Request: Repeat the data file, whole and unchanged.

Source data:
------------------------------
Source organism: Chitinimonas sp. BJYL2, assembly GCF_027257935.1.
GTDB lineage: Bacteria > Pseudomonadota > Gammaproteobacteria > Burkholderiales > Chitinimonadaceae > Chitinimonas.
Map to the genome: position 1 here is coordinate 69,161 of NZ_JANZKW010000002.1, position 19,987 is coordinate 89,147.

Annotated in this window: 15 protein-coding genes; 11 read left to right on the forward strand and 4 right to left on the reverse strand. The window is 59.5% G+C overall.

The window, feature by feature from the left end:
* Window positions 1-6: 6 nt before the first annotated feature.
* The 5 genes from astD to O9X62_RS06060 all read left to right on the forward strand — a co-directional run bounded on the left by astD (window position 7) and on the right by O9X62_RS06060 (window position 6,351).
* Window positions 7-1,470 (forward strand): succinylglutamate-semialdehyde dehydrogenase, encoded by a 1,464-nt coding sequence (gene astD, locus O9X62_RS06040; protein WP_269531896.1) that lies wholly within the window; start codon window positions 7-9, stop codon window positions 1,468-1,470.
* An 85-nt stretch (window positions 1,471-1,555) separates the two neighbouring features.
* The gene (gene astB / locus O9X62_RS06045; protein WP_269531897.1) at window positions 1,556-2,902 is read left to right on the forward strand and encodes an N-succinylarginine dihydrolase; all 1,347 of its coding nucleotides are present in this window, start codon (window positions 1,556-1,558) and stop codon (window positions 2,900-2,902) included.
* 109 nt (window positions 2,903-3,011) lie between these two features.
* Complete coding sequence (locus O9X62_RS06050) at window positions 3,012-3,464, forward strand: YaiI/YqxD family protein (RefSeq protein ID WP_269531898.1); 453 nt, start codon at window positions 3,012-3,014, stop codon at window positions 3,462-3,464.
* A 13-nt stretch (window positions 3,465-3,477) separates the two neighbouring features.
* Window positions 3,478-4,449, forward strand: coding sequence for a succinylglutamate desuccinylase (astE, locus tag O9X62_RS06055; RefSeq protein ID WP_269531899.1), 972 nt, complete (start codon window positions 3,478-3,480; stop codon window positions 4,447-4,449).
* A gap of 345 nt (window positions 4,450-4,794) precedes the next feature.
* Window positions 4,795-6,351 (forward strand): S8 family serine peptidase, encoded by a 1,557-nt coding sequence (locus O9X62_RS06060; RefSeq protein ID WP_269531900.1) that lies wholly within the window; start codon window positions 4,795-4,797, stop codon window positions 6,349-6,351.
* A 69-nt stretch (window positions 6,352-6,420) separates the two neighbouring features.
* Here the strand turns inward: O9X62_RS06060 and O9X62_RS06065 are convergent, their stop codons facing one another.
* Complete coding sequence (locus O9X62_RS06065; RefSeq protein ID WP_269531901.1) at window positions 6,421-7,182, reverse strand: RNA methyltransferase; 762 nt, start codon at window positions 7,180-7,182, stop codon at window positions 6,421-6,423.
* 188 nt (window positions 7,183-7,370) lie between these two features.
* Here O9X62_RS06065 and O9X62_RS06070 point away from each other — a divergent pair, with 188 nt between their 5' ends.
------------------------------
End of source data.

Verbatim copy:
Source organism: Chitinimonas sp. BJYL2, assembly GCF_027257935.1.
GTDB lineage: Bacteria > Pseudomonadota > Gammaproteobacteria > Burkholderiales > Chitinimonadaceae > Chitinimonas.
Map to the genome: position 1 here is coordinate 69,161 of NZ_JANZKW010000002.1, position 19,987 is coordinate 89,147.

Annotated in this window: 15 protein-coding genes; 11 read left to right on the forward strand and 4 right to left on the reverse strand. The window is 59.5% G+C overall.

The window, feature by feature from the left end:
* Window positions 1-6: 6 nt before the first annotated feature.
* The 5 genes from astD to O9X62_RS06060 all read left to right on the forward strand — a co-directional run bounded on the left by astD (window position 7) and on the right by O9X62_RS06060 (window position 6,351).
* Window positions 7-1,470 (forward strand): succinylglutamate-semialdehyde dehydrogenase, encoded by a 1,464-nt coding sequence (gene astD, locus O9X62_RS06040; protein WP_269531896.1) that lies wholly within the window; start codon window positions 7-9, stop codon window positions 1,468-1,470.
* An 85-nt stretch (window positions 1,471-1,555) separates the two neighbouring features.
* The gene (gene astB / locus O9X62_RS06045; protein WP_269531897.1) at window positions 1,556-2,902 is read left to right on the forward strand and encodes an N-succinylarginine dihydrolase; all 1,347 of its coding nucleotides are present in this window, start codon (window positions 1,556-1,558) and stop codon (window positions 2,900-2,902) included.
* 109 nt (window positions 2,903-3,011) lie between these two features.
* Complete coding sequence (locus O9X62_RS06050) at window positions 3,012-3,464, forward strand: YaiI/YqxD family protein (RefSeq protein ID WP_269531898.1); 453 nt, start codon at window positions 3,012-3,014, stop codon at window positions 3,462-3,464.
* A 13-nt stretch (window positions 3,465-3,477) separates the two neighbouring features.
* Window positions 3,478-4,449, forward strand: coding sequence for a succinylglutamate desuccinylase (astE, locus tag O9X62_RS06055; RefSeq protein ID WP_269531899.1), 972 nt, complete (start codon window positions 3,478-3,480; stop codon window positions 4,447-4,449).
* A gap of 345 nt (window positions 4,450-4,794) precedes the next feature.
* Window positions 4,795-6,351 (forward strand): S8 family serine peptidase, encoded by a 1,557-nt coding sequence (locus O9X62_RS06060; RefSeq protein ID WP_269531900.1) that lies wholly within the window; start codon window positions 4,795-4,797, stop codon window positions 6,349-6,351.
* A 69-nt stretch (window positions 6,352-6,420) separates the two neighbouring features.
* Here the strand turns inward: O9X62_RS06060 and O9X62_RS06065 are convergent, their stop codons facing one another.
* Complete coding sequence (locus O9X62_RS06065; RefSeq protein ID WP_269531901.1) at window positions 6,421-7,182, reverse strand: RNA methyltransferase; 762 nt, start codon at window positions 7,180-7,182, stop codon at window positions 6,421-6,423.
* 188 nt (window positions 7,183-7,370) lie between these two features.
* Here O9X62_RS06065 and O9X62_RS06070 point away from each other — a divergent pair, with 188 nt between their 5' ends.